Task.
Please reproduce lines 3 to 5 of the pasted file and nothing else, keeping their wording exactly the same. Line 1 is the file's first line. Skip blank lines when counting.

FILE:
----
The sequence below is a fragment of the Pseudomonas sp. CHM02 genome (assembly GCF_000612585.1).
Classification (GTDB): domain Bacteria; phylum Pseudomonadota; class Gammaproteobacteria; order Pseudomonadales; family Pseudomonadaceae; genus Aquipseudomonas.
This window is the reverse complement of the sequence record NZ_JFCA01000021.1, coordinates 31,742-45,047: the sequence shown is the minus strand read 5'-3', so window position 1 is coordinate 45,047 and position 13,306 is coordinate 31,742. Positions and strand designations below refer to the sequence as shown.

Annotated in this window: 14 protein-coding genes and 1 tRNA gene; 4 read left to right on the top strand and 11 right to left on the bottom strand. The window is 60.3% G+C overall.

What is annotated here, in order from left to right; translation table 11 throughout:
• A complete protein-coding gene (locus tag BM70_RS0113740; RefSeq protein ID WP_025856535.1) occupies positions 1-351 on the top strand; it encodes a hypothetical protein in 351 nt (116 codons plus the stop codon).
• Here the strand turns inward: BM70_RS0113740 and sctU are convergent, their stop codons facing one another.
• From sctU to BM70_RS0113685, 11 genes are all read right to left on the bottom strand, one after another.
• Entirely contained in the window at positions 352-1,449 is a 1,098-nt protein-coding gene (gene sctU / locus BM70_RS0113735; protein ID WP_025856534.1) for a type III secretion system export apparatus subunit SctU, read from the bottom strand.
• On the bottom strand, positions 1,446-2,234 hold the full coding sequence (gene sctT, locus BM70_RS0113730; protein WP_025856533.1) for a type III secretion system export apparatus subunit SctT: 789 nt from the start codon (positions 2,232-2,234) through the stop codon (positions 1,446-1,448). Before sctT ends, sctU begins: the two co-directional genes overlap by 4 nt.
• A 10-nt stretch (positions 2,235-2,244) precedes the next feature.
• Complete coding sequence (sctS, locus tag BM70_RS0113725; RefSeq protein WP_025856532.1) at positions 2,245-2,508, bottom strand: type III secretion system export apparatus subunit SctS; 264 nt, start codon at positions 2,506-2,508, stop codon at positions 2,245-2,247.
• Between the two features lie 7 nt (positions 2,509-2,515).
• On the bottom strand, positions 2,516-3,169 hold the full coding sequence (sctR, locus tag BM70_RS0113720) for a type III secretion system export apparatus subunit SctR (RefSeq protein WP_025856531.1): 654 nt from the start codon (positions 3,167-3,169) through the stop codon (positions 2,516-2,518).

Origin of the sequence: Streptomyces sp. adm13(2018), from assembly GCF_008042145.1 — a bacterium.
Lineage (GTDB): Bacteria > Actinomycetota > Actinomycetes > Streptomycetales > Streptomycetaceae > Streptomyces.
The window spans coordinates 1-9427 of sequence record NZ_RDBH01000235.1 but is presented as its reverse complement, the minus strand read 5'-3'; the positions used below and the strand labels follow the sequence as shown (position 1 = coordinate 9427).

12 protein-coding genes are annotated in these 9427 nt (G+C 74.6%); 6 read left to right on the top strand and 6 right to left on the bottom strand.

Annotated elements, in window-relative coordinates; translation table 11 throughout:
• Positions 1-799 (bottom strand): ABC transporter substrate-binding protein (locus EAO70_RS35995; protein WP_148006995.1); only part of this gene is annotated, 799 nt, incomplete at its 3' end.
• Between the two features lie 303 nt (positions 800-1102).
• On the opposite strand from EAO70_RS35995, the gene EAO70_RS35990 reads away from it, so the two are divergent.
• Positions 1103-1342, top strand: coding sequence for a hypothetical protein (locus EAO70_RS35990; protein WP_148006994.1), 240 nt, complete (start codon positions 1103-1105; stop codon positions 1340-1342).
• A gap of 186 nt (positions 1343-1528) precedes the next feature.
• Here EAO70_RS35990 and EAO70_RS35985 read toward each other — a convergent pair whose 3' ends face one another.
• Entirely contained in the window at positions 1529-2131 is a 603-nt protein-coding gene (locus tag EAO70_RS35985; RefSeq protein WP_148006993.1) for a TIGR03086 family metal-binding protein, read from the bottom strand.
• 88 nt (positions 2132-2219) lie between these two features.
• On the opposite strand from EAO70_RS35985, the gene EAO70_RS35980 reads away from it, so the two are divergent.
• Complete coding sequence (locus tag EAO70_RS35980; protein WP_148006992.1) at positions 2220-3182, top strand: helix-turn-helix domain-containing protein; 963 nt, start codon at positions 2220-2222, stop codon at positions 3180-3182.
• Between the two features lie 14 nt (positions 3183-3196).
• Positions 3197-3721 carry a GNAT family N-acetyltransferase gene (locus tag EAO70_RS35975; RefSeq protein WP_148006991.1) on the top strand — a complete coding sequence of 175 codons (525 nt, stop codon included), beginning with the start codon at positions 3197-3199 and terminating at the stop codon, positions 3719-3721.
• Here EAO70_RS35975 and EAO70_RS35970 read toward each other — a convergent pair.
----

This window is the reverse complement of the sequence record NZ_JFCA01000021.1, coordinates 31,742-45,047: the sequence shown is the minus strand read 5'-3', so window position 1 is coordinate 45,047 and position 13,306 is coordinate 31,742. Positions and strand designations below refer to the sequence as shown.

Annotated in this window: 14 protein-coding genes and 1 tRNA gene; 4 read left to right on the top strand and 11 right to left on the bottom strand. The window is 60.3% G+C overall.

What is annotated here, in order from left to right; translation table 11 throughout: